Rosa Freedman is used to working in war zones with the victims of human rights abuses, so she did not expect to feel unsafe “when visiting UK campuses to give a talk”, she said.
The law professor, who successfully defended herself against students’ allegations that she was “transphobic”, was forced to have a panic alarm and a videophone entry system installed in her office.
The campaign against Freedman, professor of law conflict and global development at Reading University, has included rape threats, demands that she be sacked and urine poured under her office door.
On some campuses, the atmosphere has become so toxic that a group of academics will launch a journal enabling researchers to publish work on sensitive subjects anonymously.
The Journal of Controversial Ideas will issue its first call for papers on subjects such as colonialism, transgender rights, abortion, climate change and eugenics. Academics working in these fields have been subjected to vile online abuse at best, and death threats at worst.
A call for papers on subjects such as colonialism, transgender rights, abortion, climate change and eugenics.
The journal will be co-edited by the Australian philosopher Peter Singer, the Oxford professor Jeff McMahan and Francesca Minerva of Warwick University. It is backed by thinkers including the Nobel prize-winner Sir Angus Deaton and the former Harvard president Larry Summers, who himself has been attacked for remarks about women and science. The project reflects growing alarm worldwide at the assault on academic freedom in universities.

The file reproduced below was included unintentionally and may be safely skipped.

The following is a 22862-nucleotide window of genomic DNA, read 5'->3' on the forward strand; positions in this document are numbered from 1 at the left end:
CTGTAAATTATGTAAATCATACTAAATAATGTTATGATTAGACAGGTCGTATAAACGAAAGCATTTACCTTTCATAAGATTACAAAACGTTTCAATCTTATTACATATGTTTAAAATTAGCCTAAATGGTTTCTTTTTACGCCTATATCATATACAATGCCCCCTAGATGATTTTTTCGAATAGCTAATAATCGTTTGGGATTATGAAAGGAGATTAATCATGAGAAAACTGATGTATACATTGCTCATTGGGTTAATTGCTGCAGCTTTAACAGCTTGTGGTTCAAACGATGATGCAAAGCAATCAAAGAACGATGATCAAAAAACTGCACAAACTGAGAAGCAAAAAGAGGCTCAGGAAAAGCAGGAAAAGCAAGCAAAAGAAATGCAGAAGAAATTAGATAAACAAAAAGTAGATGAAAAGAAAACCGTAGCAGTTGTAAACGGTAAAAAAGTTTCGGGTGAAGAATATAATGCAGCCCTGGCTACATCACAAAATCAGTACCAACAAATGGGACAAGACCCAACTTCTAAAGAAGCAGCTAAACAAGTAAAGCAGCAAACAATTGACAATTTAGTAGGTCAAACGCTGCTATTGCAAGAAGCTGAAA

One of the journal’s aims is to protect young researchers whose careers can easily be ruined by student protests and petitions, and who may be deterred from doing difficult research as a result. Noah Carl, 29, lost his research fellowship at Cambridge after more than 200 academics published an open letter accusing him of “racist pseudoscience” and dozens of students demonstrated against his work. He is suing St Edmund’s College for breach of contract and unfair dismissal.
Backers include the former Harvard president Larry Summers, who himself has been attacked for remarks about women and science.
Carl told The Sunday Times he thought the controversy would derail his career and he was “unlikely to get another job in academe in the forseeable future”. He felt “beleaguered, singled out for public shaming”.